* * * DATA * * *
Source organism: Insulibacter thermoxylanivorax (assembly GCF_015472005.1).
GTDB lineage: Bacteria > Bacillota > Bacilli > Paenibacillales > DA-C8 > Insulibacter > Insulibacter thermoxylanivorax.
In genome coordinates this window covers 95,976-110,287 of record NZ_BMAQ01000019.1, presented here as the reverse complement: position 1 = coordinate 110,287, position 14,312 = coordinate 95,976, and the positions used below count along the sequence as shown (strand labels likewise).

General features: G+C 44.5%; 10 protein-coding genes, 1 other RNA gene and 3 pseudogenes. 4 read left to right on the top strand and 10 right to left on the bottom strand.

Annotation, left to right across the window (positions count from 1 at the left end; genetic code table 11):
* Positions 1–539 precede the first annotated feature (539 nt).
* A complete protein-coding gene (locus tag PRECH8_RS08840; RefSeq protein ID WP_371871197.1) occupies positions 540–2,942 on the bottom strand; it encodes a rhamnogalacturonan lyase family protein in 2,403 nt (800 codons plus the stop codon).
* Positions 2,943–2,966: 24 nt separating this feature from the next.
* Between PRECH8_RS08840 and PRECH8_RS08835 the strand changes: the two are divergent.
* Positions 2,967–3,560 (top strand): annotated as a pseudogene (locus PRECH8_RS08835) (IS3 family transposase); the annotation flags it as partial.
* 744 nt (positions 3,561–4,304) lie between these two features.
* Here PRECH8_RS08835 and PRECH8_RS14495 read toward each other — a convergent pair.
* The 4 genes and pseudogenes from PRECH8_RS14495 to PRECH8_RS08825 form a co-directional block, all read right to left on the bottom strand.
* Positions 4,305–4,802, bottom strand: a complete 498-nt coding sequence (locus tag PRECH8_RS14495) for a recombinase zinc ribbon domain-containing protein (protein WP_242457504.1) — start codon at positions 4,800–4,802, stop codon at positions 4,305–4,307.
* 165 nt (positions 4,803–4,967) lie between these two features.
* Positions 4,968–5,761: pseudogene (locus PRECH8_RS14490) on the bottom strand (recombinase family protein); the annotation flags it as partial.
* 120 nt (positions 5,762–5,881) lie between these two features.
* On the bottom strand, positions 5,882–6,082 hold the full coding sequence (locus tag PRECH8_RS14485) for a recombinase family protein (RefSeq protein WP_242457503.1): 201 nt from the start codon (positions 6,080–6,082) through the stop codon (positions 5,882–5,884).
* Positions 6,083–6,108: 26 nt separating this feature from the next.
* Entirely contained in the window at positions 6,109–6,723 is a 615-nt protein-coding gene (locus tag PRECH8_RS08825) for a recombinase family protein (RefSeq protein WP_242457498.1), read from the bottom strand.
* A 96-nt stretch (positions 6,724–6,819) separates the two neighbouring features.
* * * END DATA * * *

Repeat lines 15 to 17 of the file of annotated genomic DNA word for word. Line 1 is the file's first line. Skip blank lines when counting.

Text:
* 165 nt (positions 4,803–4,967) lie between these two features.
* Positions 4,968–5,761: pseudogene (locus PRECH8_RS14490) on the bottom strand (recombinase family protein); the annotation flags it as partial.
* 120 nt (positions 5,762–5,881) lie between these two features.